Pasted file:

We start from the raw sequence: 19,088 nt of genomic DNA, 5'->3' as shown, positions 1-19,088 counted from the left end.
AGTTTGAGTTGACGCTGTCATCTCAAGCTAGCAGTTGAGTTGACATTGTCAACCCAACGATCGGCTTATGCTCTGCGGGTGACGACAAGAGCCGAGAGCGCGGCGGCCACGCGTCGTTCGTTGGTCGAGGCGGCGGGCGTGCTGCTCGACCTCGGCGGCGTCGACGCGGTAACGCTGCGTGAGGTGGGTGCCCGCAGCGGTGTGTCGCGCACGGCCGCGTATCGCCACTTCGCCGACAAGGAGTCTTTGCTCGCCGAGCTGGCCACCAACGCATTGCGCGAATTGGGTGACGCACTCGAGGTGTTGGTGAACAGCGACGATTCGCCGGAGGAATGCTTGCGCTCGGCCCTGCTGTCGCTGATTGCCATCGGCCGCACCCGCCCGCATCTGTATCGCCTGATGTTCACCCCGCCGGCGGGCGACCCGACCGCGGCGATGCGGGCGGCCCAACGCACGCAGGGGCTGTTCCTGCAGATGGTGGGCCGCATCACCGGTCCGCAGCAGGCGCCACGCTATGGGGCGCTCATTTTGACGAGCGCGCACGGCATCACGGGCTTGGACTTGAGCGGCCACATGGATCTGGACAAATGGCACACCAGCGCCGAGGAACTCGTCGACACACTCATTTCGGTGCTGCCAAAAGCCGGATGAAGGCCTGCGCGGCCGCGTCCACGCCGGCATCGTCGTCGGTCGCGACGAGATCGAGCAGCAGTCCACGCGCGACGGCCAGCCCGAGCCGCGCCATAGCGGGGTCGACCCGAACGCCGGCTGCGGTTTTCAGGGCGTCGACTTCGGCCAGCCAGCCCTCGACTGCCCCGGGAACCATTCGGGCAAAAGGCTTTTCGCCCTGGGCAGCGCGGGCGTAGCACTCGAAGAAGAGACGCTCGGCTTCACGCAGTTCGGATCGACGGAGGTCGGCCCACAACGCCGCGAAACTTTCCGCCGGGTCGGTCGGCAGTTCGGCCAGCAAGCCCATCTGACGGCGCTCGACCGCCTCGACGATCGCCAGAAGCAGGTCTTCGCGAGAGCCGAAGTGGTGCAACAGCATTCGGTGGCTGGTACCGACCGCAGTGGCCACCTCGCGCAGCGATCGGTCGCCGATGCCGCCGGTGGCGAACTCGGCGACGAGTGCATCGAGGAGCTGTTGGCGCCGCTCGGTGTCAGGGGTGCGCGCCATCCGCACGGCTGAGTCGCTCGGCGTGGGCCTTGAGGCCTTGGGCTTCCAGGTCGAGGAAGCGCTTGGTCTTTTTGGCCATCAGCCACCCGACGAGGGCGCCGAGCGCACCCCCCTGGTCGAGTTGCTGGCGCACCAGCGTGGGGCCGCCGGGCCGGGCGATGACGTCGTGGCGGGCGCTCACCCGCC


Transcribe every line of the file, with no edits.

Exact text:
We start from the raw sequence: 19,088 nt of genomic DNA, 5'->3' as shown, positions 1-19,088 counted from the left end.
AGTTTGAGTTGACGCTGTCATCTCAAGCTAGCAGTTGAGTTGACATTGTCAACCCAACGATCGGCTTATGCTCTGCGGGTGACGACAAGAGCCGAGAGCGCGGCGGCCACGCGTCGTTCGTTGGTCGAGGCGGCGGGCGTGCTGCTCGACCTCGGCGGCGTCGACGCGGTAACGCTGCGTGAGGTGGGTGCCCGCAGCGGTGTGTCGCGCACGGCCGCGTATCGCCACTTCGCCGACAAGGAGTCTTTGCTCGCCGAGCTGGCCACCAACGCATTGCGCGAATTGGGTGACGCACTCGAGGTGTTGGTGAACAGCGACGATTCGCCGGAGGAATGCTTGCGCTCGGCCCTGCTGTCGCTGATTGCCATCGGCCGCACCCGCCCGCATCTGTATCGCCTGATGTTCACCCCGCCGGCGGGCGACCCGACCGCGGCGATGCGGGCGGCCCAACGCACGCAGGGGCTGTTCCTGCAGATGGTGGGCCGCATCACCGGTCCGCAGCAGGCGCCACGCTATGGGGCGCTCATTTTGACGAGCGCGCACGGCATCACGGGCTTGGACTTGAGCGGCCACATGGATCTGGACAAATGGCACACCAGCGCCGAGGAACTCGTCGACACACTCATTTCGGTGCTGCCAAAAGCCGGATGAAGGCCTGCGCGGCCGCGTCCACGCCGGCATCGTCGTCGGTCGCGACGAGATCGAGCAGCAGTCCACGCGCGACGGCCAGCCCGAGCCGCGCCATAGCGGGGTCGACCCGAACGCCGGCTGCGGTTTTCAGGGCGTCGACTTCGGCCAGCCAGCCCTCGACTGCCCCGGGAACCATTCGGGCAAAAGGCTTTTCGCCCTGGGCAGCGCGGGCGTAGCACTCGAAGAAGAGACGCTCGGCTTCACGCAGTTCGGATCGACGGAGGTCGGCCCACAACGCCGCGAAACTTTCCGCCGGGTCGGTCGGCAGTTCGGCCAGCAAGCCCATCTGACGGCGCTCGACCGCCTCGACGATCGCCAGAAGCAGGTCTTCGCGAGAGCCGAAGTGGTGCAACAGCATTCGGTGGCTGGTACCGACCGCAGTGGCCACCTCGCGCAGCGATCGGTCGCCGATGCCGCCGGTGGCGAACTCGGCGACGAGTGCATCGAGGAGCTGTTGGCGCCGCTCGGTGTCAGGGGTGCGCGCCATCCGCACGGCTGAGTCGCTCGGCGTGGGCCTTGAGGCCTTGGGCTTCCAGGTCGAGGAAGCGCTTGGTCTTTTTGGCCATCAGCCACCCGACGAGGGCGCCGAGCGCACCCCCCTGGTCGAGTTGCTGGCGCACCAGCGTGGGGCCGCCGGGCCGGGCGATGACGTCGTGGCGGGCGCTCACCCGCC